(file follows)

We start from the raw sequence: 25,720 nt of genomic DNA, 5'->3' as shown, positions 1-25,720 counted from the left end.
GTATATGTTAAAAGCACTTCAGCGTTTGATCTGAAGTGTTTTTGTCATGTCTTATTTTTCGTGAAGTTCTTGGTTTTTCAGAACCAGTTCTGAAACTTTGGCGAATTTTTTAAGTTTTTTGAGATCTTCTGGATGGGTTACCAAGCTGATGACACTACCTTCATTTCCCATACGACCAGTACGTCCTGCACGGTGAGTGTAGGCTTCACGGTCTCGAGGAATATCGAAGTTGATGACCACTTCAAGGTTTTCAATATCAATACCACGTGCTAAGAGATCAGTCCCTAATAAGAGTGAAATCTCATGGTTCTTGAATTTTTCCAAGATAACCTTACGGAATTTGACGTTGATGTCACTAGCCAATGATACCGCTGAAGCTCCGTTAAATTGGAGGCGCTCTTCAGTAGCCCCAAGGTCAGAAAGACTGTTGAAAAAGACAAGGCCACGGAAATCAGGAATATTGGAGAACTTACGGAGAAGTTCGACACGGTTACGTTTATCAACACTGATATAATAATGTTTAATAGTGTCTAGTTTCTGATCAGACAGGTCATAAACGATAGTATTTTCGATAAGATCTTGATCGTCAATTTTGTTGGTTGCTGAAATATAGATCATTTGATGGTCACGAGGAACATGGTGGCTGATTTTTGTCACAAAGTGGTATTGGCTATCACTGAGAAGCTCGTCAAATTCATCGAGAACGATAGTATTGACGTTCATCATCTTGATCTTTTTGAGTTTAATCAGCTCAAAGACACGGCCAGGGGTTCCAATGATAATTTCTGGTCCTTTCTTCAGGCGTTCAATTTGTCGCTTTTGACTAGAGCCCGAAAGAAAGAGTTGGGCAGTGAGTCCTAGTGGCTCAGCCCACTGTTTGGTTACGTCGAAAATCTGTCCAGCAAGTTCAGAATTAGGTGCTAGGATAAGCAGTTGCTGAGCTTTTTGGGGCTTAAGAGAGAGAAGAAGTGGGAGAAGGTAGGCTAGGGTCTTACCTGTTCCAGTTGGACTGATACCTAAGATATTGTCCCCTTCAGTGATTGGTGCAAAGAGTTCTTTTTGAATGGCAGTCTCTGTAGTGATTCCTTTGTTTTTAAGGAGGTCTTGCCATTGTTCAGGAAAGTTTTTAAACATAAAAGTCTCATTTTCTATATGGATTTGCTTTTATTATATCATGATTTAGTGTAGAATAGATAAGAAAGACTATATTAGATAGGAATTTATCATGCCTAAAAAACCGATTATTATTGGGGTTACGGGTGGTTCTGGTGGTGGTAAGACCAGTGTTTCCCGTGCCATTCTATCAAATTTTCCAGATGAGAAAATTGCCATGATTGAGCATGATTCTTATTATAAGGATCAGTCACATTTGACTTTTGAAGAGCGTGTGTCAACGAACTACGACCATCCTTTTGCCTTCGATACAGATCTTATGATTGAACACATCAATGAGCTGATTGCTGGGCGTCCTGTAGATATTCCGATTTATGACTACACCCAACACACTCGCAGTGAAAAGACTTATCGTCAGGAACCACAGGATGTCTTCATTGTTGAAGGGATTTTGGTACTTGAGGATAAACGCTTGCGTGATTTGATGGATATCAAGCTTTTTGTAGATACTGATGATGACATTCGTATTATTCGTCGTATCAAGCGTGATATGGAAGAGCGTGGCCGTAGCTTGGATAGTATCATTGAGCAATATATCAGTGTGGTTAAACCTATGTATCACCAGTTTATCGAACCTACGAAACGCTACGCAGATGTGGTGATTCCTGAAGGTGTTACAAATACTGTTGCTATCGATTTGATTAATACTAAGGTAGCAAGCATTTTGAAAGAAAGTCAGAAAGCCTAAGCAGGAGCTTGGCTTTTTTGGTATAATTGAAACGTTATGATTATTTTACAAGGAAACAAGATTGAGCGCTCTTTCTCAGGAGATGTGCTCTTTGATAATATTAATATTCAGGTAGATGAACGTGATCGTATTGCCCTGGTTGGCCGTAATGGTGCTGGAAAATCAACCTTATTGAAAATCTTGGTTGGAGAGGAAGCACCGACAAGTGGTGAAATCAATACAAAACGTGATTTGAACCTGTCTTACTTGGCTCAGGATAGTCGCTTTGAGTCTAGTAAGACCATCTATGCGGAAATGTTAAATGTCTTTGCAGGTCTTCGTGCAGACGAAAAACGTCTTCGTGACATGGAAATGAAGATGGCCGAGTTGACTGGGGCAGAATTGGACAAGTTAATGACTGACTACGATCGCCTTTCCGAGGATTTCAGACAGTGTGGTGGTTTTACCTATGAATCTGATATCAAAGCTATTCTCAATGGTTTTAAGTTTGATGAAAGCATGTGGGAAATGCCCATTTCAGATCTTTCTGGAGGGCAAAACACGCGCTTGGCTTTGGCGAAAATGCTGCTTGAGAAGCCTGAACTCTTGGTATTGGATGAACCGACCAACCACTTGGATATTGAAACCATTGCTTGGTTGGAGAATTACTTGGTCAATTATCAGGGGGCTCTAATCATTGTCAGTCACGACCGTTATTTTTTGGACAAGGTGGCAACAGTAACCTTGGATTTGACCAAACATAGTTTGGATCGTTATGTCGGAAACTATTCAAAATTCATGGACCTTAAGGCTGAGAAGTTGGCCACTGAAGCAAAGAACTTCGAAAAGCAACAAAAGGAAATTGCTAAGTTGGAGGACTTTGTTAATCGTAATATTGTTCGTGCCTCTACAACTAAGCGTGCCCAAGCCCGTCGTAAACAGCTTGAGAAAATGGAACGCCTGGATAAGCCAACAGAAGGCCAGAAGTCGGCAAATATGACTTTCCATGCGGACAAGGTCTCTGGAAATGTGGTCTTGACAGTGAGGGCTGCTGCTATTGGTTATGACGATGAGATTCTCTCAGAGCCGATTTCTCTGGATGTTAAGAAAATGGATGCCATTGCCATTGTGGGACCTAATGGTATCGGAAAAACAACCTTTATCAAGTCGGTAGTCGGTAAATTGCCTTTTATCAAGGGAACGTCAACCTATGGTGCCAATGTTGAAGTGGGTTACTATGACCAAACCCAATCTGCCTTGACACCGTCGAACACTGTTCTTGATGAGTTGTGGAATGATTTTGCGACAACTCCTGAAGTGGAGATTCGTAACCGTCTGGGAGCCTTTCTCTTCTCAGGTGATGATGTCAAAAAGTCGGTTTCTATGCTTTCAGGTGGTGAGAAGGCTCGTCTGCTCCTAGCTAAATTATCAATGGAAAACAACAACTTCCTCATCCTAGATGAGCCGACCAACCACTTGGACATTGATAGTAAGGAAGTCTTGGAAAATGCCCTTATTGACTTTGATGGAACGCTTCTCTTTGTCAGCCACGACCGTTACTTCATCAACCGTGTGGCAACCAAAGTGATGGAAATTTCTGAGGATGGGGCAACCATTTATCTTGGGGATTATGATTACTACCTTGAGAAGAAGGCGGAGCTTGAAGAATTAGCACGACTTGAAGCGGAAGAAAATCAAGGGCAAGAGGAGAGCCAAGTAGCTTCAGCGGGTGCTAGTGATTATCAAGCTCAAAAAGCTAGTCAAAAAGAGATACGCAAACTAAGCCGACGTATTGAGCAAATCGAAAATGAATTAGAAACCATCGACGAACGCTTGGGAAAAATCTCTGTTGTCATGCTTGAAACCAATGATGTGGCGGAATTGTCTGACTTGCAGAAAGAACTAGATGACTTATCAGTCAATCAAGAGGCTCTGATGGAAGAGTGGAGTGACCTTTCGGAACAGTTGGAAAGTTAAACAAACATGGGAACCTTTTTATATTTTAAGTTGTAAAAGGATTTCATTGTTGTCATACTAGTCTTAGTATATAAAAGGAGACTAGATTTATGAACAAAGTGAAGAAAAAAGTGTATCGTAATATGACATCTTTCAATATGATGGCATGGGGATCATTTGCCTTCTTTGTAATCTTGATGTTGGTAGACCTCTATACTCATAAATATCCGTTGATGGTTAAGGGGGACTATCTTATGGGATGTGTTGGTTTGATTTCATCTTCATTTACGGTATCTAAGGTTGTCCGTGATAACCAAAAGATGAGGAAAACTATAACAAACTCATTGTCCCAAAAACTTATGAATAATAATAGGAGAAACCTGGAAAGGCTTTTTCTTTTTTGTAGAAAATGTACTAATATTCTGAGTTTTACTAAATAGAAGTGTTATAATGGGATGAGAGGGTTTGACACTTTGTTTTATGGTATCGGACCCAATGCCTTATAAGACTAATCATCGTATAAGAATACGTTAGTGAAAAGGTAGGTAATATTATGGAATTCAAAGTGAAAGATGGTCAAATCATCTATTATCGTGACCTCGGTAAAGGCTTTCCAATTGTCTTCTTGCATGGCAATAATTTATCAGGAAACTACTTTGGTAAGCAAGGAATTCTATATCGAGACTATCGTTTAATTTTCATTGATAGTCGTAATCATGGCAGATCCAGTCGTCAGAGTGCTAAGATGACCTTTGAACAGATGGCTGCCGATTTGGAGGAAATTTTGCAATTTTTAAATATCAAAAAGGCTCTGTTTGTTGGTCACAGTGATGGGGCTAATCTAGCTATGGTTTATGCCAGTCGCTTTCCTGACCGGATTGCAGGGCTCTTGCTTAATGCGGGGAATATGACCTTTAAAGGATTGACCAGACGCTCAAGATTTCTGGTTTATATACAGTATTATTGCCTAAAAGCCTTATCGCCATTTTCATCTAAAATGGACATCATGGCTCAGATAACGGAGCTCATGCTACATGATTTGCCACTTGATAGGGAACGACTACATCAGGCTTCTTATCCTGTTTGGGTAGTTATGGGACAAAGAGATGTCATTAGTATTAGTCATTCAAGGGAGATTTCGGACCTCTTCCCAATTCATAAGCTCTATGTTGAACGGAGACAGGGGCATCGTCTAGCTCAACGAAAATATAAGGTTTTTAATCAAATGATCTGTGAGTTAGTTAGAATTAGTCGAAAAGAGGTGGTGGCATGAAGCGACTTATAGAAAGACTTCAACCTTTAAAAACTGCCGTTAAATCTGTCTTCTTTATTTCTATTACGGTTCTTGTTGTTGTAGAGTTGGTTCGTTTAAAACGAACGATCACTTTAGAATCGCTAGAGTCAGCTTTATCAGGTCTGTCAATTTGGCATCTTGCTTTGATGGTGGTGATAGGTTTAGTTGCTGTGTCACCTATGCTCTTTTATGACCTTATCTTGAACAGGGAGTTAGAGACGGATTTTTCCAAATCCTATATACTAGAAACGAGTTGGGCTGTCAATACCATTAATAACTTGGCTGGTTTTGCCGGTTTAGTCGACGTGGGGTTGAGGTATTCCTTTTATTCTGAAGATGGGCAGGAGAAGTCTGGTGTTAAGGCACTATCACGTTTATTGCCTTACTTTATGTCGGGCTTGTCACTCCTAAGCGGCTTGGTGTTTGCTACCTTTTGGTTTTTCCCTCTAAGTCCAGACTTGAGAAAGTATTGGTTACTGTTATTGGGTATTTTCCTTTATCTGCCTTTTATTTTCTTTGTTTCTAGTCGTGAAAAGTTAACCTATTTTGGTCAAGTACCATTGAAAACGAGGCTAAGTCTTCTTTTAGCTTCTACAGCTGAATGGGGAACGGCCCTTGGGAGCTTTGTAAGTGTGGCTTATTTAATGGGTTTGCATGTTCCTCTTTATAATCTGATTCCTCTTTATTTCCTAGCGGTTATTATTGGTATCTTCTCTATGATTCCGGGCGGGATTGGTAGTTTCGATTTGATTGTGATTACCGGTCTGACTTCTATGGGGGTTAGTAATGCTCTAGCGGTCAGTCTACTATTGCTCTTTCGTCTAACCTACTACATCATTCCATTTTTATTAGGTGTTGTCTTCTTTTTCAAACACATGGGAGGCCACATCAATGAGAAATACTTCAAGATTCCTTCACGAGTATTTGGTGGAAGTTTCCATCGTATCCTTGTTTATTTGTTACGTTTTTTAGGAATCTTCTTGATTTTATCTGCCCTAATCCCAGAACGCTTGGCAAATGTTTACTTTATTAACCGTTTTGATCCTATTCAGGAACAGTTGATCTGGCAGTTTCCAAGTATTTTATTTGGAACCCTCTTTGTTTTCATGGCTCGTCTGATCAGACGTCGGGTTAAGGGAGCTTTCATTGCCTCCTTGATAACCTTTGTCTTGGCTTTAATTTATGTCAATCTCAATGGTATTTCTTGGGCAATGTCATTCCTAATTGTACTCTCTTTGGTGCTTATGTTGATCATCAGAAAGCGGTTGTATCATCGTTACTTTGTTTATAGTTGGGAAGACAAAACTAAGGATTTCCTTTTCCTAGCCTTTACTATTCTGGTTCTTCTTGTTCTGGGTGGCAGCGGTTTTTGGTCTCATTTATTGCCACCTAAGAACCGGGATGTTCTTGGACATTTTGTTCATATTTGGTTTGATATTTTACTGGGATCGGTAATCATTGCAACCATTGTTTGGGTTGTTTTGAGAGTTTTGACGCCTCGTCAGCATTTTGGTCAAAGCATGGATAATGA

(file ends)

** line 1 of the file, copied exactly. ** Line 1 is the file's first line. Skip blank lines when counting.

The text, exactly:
We start from the raw sequence: 25,720 nt of genomic DNA, 5'->3' as shown, positions 1-25,720 counted from the left end.